Movie Review: Beast

Murder mysteries have been done to death. There’s an unknown killer, a sharp or drunk detective, and an area filled with clues and suspects. Although the genre is entertaining, the formula is exhausted. But in the debut feature from Jersey-born filmmaker Michael Pearce, Beast cuts that formula apart and sticks it back together in weird […]

Continue at: Beast | Movie review – The Upcoming

Advertisements

Johnny Flynn: ‘We’re waking up to uncomfortable truths about ourselves’ 

The actor and singer on his love of gardening, why audiences need to feel uncomfortable, and his new film, Beast

As well as being a singer-songwriter with folk band the Sussex Wit, Johnny Flynn has had a number of acting roles in theatre, TV and film, including Clouds of Sils Maria. Michael Pearce’s film Beast, in cinemas from 27 April, is about the relationship between Moll (Jessie Buckley) and Pascal (Flynn), an outsider who is considered a suspect in a string of violent crimes.

This is quite a hard film to describe without spoilers, so I’ll let you do it…
I think a good way of framing it is as an adult fairytale, in which dark, subconscious forces in these repressed characters collide with the surface of the real world. This is what happens in a lot of traditional fairytales – they’re a way of understanding our darker nature. The name of the film is quite apt, because you don’t know who or what the beast is, and it asks that question once you start watching.

 

Did you and Michael Pearce make a decision on whether your character was guilty or not?
We played around with it: when we were filming we might emphasise it one way, then do another take where it was more ambiguous. You can watch the film and have a feeling about it one way, then reflect and actually think it was totally different. I’ve seen it once and it felt like a different film to the one I had in my head when we were doing it – in a really good way.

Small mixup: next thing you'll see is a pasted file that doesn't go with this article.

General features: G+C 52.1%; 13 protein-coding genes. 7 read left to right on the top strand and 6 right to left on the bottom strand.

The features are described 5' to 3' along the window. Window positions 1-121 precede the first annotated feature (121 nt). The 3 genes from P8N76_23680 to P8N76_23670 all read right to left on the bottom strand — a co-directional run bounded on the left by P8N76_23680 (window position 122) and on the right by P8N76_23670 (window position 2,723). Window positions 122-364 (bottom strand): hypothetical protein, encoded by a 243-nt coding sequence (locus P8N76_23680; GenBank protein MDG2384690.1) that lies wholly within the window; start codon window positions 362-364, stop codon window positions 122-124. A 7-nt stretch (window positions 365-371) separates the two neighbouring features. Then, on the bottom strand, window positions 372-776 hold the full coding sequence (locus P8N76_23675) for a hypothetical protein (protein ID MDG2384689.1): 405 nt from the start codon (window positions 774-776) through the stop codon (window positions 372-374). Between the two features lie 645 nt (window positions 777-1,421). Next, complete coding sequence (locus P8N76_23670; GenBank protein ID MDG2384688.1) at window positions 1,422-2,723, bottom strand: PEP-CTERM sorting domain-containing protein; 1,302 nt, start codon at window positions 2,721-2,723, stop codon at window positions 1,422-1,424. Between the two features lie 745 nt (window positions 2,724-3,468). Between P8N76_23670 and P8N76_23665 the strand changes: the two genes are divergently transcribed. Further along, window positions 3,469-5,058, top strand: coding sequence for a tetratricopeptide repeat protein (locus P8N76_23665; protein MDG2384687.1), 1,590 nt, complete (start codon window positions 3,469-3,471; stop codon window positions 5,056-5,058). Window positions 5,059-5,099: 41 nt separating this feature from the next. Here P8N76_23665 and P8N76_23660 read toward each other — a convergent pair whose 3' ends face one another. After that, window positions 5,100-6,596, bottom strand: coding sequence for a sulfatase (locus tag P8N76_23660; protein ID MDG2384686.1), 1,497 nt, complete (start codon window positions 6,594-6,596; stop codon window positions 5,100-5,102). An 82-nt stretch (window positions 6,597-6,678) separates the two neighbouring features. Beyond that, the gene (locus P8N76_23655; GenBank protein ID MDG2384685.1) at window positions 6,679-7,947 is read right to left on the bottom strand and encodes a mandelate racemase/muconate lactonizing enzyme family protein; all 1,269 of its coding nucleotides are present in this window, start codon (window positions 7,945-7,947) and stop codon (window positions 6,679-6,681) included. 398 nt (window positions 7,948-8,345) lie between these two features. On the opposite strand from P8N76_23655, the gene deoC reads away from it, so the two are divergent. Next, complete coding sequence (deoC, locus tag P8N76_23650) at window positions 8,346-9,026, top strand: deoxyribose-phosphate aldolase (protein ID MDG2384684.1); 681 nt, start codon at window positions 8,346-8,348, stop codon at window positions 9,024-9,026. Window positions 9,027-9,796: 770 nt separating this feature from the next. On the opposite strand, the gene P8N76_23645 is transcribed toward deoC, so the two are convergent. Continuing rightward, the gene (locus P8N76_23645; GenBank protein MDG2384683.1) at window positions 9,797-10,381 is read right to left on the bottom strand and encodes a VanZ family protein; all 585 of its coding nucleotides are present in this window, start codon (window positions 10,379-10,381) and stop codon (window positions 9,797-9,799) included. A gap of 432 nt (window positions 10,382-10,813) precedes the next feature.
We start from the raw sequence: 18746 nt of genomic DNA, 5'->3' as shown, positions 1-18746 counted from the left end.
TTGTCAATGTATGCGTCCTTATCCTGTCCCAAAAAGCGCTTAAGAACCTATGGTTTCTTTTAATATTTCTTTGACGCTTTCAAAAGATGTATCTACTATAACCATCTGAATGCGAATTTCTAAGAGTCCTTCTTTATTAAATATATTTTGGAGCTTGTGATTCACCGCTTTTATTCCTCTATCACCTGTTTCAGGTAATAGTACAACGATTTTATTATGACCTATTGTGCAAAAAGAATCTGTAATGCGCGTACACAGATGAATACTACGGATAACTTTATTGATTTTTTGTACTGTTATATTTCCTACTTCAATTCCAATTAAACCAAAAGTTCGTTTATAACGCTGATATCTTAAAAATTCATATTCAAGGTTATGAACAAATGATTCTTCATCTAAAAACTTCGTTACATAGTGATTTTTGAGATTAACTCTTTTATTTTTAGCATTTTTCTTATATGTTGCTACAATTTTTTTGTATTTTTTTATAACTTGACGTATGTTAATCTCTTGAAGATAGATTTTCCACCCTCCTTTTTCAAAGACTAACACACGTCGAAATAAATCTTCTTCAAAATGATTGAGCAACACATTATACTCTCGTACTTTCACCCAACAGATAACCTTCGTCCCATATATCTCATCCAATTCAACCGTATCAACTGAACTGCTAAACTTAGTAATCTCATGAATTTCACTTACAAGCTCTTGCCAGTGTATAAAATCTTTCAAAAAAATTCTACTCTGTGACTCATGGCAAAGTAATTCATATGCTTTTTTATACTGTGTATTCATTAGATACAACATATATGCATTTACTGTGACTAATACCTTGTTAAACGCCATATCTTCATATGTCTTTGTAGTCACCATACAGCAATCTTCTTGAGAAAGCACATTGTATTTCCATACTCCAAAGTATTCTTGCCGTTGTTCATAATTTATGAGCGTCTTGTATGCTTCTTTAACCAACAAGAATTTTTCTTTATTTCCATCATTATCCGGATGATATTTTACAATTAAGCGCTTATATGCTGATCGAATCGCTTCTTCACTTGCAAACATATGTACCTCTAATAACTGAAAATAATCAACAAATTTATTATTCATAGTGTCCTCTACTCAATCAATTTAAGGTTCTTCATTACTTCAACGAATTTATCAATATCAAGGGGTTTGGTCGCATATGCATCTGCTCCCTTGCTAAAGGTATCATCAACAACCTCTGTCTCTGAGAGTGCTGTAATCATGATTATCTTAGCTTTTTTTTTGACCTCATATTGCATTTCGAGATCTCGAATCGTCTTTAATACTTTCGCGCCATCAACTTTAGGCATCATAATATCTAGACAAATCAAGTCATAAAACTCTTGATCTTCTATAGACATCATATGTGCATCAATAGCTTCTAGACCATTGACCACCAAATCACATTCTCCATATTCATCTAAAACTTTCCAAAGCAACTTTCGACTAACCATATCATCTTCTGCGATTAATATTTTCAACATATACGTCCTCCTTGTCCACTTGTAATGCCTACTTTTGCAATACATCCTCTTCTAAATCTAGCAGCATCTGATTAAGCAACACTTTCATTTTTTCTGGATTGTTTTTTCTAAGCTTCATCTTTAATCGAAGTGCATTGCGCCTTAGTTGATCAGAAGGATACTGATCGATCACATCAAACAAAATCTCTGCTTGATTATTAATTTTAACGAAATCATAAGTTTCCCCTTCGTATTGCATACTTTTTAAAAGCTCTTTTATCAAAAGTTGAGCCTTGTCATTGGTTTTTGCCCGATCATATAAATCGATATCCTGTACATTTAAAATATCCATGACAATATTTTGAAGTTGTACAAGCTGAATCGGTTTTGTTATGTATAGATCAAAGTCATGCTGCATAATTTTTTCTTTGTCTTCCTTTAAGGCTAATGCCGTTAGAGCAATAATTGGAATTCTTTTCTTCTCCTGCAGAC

How did you manage to find the right balance between charming and dangerous?
The thing about Pascal is he believes in himself: he’s fought against the system all his life and has hit an equilibrium where he’s established a life for himself. I had a lot of sympathy for him – it’s important when you’re playing a character to believe in your own validity. I wanted him to have the same sense of release in meeting Moll that she has in meeting him. You have to believe they have something special and could potentially save each other somehow.

What do you think attracts Jessie Buckley’s character to someone who is potentially dangerous?
Michael grew up in Jersey and he showed us a side of it that has this small-island mentality – conservative, stuffy, suburban – and Moll is from that environment. Pascal represents a sense of freedom, and when we meet her she’s desperate to get out – even though it seems quite dangerous, it’s thrilling. He’s the only person who really sees her and treats her with respect, without her having to apologise all the time for something she did in her past.

Can making audiences uncomfortable be a healthy thing?
Definitely. I think we’re waking up, as a race, to uncomfortable truths about ourselves. We’ve been kind of rolling along in this bubble, needing soporific entertainment to ease us along, and suddenly we’ve woken up to all these things that have exploded in ourselves: realisations about the lack of equality between men and women, or the way we’ve dealt with difficult decisions in the last two years. We all have these shades in our nature: it’s a spectrum within all of us. So I think that’s a clever form of storytelling at the moment, where you’ve been lulled into a sense of agreeing with something, because we need to have those sides of ourselves questioned.

If you’re playing quite a dark role, is it difficult getting out of character at the end of the day?
I’ve just come back from doing Hangmen, a Martin McDonagh play in New York, and that character is definitely some sort of psychopath. Our job as actors is to invent the things that bridge ourselves with the characters, so you have to build something if it’s not there – you try and learn what makes people behave in a certain way. It’s interesting coming back to neutral and remembering who you are and what your moral standing point is in the world. But I find I miss characters as I leave them behind.